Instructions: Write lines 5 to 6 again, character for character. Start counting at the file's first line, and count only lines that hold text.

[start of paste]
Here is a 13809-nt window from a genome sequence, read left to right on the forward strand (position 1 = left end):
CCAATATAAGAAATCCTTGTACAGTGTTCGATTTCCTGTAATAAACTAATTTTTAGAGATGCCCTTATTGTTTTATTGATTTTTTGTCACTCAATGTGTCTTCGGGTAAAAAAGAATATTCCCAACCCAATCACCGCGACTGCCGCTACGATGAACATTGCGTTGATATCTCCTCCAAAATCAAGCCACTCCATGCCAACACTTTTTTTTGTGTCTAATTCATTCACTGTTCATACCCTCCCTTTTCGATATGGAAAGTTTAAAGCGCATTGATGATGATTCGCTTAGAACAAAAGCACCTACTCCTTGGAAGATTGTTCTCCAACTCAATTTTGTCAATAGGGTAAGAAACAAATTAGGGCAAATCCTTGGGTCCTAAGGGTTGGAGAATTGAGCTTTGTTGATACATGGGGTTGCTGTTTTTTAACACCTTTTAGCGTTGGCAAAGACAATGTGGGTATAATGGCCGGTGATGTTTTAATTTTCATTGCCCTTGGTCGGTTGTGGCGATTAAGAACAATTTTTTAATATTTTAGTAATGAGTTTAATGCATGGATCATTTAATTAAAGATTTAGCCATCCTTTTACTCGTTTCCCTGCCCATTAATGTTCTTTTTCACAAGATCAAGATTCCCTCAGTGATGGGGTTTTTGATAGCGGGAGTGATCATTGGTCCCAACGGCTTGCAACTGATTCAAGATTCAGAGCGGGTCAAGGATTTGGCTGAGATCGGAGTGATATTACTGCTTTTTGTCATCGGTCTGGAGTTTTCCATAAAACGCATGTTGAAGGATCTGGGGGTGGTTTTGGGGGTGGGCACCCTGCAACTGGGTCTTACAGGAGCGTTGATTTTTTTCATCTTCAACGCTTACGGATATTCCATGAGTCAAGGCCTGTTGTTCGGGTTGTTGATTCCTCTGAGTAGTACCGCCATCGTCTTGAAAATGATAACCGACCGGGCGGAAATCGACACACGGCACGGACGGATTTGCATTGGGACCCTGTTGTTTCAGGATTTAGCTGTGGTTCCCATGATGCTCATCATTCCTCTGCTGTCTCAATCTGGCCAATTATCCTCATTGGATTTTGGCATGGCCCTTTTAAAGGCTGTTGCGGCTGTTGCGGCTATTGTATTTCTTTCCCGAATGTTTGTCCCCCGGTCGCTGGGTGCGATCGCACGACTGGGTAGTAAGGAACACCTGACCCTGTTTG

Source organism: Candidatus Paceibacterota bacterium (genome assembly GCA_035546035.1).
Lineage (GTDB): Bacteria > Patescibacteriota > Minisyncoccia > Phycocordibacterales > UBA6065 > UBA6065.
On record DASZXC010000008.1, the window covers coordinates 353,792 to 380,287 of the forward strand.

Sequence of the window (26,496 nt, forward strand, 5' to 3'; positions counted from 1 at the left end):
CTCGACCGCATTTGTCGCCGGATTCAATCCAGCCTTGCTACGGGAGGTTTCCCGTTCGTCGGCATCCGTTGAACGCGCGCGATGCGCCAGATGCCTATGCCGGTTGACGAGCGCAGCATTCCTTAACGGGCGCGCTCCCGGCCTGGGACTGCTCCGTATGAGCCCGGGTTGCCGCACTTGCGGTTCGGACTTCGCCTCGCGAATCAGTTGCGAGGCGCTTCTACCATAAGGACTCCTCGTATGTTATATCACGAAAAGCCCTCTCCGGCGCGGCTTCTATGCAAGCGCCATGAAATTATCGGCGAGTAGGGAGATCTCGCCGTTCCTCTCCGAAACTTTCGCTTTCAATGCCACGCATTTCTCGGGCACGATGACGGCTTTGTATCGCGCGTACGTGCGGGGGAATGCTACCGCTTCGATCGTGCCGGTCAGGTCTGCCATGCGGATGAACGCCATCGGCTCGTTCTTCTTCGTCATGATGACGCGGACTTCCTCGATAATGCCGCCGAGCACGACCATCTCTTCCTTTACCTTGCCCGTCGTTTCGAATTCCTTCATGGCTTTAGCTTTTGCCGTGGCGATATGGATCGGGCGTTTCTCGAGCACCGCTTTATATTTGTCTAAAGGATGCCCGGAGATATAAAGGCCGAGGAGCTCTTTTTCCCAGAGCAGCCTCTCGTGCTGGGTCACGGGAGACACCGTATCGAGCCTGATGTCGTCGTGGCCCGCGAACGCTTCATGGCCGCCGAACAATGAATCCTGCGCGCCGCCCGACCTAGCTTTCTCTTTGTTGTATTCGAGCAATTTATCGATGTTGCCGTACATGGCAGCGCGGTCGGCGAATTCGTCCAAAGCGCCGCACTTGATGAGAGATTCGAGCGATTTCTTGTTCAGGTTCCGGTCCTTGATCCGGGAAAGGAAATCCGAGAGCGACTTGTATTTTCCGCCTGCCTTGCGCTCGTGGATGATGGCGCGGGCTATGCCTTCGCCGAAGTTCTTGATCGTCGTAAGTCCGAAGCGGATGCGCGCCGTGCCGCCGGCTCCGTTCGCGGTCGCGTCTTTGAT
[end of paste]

On record DASZXC010000008.1, the window covers coordinates 353,792 to 380,287 of the forward strand.

Sequence of the window (26,496 nt, forward strand, 5' to 3'; positions counted from 1 at the left end):